|Current Location:||Collections Storage|
|Credit Line:||Received from various sources, pre-1929|
|Other Number:||C-unknown - Seder Number|
Koto, also called kin, long Japanese board zither having 13 silk strings. The koto is played by plucking the strings with the thumb and first two fingers of the right hand, which are fitted with ivory plectrums called tsume. The koto appeared in the Japanese court during the 8th century and was called the gakusō.
Long known as the national instrument of Japan, the koto has been popular from the earliest periods of Japanese musical history to the present day in ensemble, chamber, and solo repertoires; its physical structure, performance practice, and musical characteristics have become symbols of Japanese identity. The koto is related to the Chinese zheng and se and the Korean kayagŭm and kǒmungo.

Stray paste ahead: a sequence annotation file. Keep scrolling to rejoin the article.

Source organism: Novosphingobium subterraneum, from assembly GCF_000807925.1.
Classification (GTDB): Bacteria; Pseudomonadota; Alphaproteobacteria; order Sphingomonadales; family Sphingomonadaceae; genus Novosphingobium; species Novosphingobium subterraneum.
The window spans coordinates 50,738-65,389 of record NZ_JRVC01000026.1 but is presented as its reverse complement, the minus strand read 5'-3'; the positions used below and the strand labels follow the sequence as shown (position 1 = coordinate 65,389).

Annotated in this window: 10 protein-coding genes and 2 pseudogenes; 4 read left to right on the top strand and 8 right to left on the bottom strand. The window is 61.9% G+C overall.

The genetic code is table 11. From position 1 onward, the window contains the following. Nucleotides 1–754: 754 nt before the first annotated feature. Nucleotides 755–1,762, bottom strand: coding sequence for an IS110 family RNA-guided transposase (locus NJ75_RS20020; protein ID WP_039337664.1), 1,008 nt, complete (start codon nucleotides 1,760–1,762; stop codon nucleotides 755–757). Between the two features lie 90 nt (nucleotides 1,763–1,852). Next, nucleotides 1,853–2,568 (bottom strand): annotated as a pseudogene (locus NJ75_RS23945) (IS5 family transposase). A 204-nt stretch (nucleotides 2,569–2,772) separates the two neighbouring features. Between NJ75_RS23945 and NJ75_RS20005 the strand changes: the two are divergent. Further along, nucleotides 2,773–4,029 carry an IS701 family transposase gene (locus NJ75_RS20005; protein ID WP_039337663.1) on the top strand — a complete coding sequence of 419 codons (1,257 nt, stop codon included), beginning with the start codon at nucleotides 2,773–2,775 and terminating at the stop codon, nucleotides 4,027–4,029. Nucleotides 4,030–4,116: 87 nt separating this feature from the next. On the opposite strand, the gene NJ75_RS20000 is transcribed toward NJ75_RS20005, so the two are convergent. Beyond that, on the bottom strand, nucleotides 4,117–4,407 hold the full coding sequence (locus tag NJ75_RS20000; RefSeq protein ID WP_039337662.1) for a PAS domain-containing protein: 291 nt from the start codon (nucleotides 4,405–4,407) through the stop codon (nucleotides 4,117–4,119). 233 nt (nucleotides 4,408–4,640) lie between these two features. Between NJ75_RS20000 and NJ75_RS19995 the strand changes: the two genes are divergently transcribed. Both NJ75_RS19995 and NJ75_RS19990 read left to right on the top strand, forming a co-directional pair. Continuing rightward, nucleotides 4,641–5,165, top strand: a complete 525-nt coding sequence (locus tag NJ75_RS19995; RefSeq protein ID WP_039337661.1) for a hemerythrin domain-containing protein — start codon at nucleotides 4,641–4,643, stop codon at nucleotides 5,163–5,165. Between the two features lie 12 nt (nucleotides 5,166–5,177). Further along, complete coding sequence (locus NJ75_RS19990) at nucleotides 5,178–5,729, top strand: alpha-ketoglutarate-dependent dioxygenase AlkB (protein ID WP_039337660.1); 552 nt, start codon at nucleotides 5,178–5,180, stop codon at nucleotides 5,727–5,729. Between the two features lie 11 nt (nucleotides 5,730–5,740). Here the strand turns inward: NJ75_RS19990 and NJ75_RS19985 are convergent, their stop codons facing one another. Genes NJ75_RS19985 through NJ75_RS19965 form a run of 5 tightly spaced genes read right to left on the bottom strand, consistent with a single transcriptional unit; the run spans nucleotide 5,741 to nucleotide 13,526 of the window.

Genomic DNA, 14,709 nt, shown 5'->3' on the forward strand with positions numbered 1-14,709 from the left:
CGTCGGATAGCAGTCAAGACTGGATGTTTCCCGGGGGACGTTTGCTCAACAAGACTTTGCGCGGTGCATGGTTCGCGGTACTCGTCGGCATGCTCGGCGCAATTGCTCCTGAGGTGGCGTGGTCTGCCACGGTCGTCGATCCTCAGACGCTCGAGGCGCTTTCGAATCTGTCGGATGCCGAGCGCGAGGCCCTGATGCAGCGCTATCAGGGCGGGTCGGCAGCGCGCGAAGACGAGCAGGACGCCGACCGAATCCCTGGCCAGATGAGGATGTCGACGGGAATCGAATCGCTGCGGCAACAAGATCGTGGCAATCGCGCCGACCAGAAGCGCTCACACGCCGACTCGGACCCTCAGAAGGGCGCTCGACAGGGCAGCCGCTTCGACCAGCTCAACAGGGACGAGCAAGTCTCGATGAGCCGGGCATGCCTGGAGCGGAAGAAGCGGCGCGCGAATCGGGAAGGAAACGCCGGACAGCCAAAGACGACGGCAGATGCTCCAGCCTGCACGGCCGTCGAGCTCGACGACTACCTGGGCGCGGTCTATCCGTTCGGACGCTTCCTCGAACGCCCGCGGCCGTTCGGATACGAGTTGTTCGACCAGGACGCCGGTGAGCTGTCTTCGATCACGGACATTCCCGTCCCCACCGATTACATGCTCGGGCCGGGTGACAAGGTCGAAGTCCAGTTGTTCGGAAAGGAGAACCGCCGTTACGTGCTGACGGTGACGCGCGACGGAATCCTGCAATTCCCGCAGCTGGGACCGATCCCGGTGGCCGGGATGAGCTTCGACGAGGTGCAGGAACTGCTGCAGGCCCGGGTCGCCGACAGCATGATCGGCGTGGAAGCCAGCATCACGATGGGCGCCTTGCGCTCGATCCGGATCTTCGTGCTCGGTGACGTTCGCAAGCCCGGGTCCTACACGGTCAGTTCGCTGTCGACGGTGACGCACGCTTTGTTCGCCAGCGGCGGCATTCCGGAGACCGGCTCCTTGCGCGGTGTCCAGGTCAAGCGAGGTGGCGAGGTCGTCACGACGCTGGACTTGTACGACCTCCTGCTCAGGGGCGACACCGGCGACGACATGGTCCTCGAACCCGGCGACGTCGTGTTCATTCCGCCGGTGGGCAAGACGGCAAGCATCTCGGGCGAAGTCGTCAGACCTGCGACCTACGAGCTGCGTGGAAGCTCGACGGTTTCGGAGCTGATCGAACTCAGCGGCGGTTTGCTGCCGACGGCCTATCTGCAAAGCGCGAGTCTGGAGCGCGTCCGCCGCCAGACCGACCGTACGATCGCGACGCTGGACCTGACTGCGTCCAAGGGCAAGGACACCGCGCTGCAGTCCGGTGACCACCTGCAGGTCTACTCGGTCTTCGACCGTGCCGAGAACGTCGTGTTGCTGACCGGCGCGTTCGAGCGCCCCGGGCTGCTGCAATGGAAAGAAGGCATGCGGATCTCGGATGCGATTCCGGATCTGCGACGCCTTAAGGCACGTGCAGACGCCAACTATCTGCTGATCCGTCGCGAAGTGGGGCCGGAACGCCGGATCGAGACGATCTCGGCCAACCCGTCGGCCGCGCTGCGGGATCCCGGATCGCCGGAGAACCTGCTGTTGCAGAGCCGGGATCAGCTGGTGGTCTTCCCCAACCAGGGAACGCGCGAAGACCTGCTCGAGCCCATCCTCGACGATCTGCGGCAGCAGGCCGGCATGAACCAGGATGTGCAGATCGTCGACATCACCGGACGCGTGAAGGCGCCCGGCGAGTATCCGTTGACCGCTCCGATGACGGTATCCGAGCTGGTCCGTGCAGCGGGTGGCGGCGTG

The body of the instrument is made of paulownia wood with gilt and fabric decorations. All 13 silk strings and one tassel are kept. There are three Japanese (Chinese) inscriptions "三五八" on the underside of the sound box. Very good condition.
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